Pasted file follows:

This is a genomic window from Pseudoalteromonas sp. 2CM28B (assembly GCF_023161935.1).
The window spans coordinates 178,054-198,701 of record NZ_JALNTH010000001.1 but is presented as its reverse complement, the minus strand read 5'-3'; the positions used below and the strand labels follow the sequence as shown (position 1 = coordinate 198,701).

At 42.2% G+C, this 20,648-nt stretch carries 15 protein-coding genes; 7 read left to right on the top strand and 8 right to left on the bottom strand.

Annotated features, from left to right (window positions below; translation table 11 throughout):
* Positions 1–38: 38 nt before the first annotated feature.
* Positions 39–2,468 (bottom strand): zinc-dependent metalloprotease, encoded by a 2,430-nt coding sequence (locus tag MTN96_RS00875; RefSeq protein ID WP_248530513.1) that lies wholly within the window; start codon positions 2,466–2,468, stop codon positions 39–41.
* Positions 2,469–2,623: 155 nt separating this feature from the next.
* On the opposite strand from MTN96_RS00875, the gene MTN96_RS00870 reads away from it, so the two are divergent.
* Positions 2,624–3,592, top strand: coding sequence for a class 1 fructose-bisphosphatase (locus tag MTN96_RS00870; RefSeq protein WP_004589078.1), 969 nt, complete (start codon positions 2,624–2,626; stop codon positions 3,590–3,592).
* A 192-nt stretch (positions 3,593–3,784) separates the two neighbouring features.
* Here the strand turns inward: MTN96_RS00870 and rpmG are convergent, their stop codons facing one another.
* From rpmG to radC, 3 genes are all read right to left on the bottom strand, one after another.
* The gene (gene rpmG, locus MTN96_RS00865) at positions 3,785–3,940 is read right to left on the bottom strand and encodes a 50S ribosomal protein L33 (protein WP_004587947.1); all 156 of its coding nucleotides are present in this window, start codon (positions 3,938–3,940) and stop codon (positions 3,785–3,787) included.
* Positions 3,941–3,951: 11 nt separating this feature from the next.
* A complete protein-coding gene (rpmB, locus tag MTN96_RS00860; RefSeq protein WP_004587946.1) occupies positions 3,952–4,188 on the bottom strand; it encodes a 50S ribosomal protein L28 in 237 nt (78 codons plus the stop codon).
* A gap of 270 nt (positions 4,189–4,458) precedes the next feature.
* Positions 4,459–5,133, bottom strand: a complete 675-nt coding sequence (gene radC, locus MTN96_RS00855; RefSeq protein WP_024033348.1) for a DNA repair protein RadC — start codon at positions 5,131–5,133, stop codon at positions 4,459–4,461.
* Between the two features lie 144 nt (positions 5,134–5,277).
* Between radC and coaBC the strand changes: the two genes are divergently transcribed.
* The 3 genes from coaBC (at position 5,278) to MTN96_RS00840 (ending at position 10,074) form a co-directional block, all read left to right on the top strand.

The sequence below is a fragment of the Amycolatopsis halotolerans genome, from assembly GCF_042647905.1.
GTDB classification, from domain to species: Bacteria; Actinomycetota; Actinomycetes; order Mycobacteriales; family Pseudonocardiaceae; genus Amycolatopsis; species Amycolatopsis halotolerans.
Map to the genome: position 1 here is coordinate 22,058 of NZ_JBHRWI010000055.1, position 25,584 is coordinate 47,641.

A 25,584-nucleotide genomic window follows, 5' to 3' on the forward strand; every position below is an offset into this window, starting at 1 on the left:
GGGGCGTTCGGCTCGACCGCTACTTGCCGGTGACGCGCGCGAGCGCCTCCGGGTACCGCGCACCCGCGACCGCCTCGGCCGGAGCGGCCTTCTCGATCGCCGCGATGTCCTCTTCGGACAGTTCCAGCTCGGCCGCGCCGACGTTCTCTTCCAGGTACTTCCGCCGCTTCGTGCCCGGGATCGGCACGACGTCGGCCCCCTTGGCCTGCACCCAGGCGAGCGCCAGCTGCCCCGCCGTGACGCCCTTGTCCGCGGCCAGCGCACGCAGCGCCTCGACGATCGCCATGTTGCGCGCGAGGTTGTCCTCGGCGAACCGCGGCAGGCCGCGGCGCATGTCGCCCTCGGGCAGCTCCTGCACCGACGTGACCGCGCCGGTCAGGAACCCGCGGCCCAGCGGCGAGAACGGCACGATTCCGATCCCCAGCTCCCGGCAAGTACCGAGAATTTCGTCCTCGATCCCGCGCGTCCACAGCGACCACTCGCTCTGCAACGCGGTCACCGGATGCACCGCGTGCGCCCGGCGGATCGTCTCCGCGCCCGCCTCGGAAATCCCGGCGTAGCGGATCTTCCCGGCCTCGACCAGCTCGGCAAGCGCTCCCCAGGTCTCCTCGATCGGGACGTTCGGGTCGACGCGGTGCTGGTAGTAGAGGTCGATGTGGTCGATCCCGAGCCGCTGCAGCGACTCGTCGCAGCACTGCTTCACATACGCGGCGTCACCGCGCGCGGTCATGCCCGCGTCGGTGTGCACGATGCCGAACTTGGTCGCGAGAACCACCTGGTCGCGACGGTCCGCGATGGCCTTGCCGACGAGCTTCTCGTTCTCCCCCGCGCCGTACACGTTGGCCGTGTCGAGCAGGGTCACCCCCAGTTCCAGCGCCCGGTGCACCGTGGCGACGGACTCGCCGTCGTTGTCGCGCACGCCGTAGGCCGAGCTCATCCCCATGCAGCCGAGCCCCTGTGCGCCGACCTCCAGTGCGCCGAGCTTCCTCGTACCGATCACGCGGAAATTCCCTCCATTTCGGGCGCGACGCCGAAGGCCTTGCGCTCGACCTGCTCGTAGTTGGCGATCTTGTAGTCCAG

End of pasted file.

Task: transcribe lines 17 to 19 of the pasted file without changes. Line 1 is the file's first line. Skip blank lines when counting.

* Positions 4,459–5,133, bottom strand: a complete 675-nt coding sequence (gene radC, locus MTN96_RS00855; RefSeq protein WP_024033348.1) for a DNA repair protein RadC — start codon at positions 5,131–5,133, stop codon at positions 4,459–4,461.
* Between the two features lie 144 nt (positions 5,134–5,277).
* Between radC and coaBC the strand changes: the two genes are divergently transcribed.